First day out of Katherine Matilda is still coughing and spluttering, the lingering symptoms of the dirty petrol. But as the kilometres slip by she slowly perks up.
After 200 kilometres we reach Daly Waters Pub. With fond memories of the delicious barramundi BBQ and bistro salad bar and the great entertainent from Chillie, we decide to stay a night in the campground. Once again the barramundi was delicious piled high with salad. Unfortunately Chillie had moved on. Never mind, we made friends with Jim and Ann and spent a pleasant evening over a beer and wine swapping stories. Jim was a retired mechanic, what a bonus. Next morning he had a quick look at Matildas innards and from what he could see it looked ok and the dirty fuel diagnosis was possibly all that was wrong.
But my plan to go south was slowly wavering…
So for the past 3 days I have been really struggling with a decision. Every kilometre we go south from Katherine toward Threeways I have a pro and con debate going round in my mind…
- Go South….
- Pro….New territory, new experiences, Ulurru, Iconic scenery
- Con… Long distances, very cold nights, very expensive petrol and food,
- Go East
- pro… Stay in the warm climate, shorter distances between towns, cheaper petrol, back to the ocean and coast road
- Con… ???? can’t really think of any….
Also can Matilda handle 400 to 500 kilometre days. Was she telling us something??? Can we handle that distance each day???
So in this frame of mind we reach Threeways, the major junction between, Stuart Highway going north/south and the Barkly Highway heading back east.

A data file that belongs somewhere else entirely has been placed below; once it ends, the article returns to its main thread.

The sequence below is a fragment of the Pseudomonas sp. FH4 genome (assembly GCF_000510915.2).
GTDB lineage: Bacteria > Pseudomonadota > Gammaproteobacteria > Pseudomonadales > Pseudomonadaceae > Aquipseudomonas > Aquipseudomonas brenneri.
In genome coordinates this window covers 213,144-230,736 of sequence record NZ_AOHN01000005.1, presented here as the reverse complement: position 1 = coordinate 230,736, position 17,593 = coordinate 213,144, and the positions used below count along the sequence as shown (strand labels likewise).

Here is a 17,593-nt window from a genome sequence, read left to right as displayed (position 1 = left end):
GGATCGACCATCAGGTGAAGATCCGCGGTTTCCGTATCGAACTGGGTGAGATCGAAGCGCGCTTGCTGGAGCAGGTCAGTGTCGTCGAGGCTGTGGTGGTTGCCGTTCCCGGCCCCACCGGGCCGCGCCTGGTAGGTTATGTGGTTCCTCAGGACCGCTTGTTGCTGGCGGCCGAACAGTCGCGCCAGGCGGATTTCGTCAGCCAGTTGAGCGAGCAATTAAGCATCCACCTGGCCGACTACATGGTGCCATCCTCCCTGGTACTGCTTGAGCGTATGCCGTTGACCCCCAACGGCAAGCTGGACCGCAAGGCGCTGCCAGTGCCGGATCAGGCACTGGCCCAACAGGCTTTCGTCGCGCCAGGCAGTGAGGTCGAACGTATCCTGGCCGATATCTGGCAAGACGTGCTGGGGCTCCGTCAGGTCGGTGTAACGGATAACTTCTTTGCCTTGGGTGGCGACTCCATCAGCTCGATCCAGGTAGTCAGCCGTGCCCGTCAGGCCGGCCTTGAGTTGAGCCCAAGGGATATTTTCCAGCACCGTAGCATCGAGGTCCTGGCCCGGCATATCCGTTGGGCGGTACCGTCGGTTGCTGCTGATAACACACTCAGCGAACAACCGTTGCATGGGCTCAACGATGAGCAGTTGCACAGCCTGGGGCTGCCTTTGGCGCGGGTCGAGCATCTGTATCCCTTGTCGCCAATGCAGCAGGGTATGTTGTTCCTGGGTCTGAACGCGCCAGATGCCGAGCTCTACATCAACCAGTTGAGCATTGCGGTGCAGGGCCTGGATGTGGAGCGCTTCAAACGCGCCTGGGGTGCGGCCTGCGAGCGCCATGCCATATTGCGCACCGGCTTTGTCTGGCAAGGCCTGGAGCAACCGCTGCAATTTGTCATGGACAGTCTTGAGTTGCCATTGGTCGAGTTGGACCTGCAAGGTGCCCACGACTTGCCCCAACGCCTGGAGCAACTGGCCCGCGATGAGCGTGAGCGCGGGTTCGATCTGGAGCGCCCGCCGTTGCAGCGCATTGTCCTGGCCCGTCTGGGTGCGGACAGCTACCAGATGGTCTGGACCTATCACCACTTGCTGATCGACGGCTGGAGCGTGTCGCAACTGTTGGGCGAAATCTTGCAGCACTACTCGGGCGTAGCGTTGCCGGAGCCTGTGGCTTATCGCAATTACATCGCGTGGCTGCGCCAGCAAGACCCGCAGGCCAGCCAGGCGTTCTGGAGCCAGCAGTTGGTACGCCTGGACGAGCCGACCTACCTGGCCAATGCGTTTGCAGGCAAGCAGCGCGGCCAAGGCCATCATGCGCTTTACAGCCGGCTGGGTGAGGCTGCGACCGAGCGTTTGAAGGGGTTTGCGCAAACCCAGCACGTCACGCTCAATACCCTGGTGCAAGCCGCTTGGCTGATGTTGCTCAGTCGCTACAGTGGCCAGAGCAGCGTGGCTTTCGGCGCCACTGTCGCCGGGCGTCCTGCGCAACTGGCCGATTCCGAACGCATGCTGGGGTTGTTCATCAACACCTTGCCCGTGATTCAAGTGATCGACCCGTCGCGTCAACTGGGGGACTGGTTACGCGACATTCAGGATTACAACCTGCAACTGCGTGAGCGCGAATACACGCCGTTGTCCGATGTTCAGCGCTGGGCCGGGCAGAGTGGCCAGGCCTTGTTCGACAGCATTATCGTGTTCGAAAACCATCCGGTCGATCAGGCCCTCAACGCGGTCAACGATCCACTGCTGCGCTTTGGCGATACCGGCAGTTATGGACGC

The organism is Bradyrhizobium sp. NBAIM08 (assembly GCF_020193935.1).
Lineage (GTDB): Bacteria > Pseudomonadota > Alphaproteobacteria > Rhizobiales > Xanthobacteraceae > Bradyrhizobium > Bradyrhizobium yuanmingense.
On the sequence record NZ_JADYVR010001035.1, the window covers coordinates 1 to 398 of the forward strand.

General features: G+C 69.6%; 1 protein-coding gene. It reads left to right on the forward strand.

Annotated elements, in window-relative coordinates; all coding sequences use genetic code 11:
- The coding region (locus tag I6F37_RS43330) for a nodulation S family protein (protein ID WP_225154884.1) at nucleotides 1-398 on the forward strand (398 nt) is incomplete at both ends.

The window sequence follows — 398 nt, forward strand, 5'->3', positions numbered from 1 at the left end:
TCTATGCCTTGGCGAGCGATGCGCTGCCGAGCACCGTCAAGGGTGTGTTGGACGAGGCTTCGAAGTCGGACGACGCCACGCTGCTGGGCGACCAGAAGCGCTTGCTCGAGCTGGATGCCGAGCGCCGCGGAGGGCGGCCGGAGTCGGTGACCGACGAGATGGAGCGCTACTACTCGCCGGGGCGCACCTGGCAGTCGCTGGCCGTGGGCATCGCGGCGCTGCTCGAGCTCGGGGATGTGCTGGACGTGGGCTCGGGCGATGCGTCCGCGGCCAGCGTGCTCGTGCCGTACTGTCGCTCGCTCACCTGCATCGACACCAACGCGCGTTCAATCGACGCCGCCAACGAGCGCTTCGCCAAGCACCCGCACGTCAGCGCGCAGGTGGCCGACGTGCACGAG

Tennant Creek is the service town in this area, just 20 kilometres south of Threeways. We stop here for the night. This is a predominately Aboriginal area. It struggles to put up a facade and markets itsself as “The golden heart of Northern Territory” Wide streets with an avenue of trees down the centre creates shade. Murals of Aboriginal artwork decorate some walls.
When we walk along the main street we notice many vacant buildings. Most shops have heavy grade metal mesh barricading the windows. The lady working in the Post Office tells us it is safe to park in the main street as the police patrol it but not to park down side streets at night as it will be in danger of having windscreens smashed.
Walking down the street we are greeted with smiles and G’day from Aboriginals as they walk past us ( Jack has on his “happy pants”)Jack stops to talk to a family group and they invite him to take their photo.
So we hear one side but see another. Nothing is ever black and white, excuse the pun, but all shades of grey depending on who you talk to.
So this morning it was decision time. Almost came to tossing a coin, but in the end I decided to head east. The Red Centre can wait for another trip….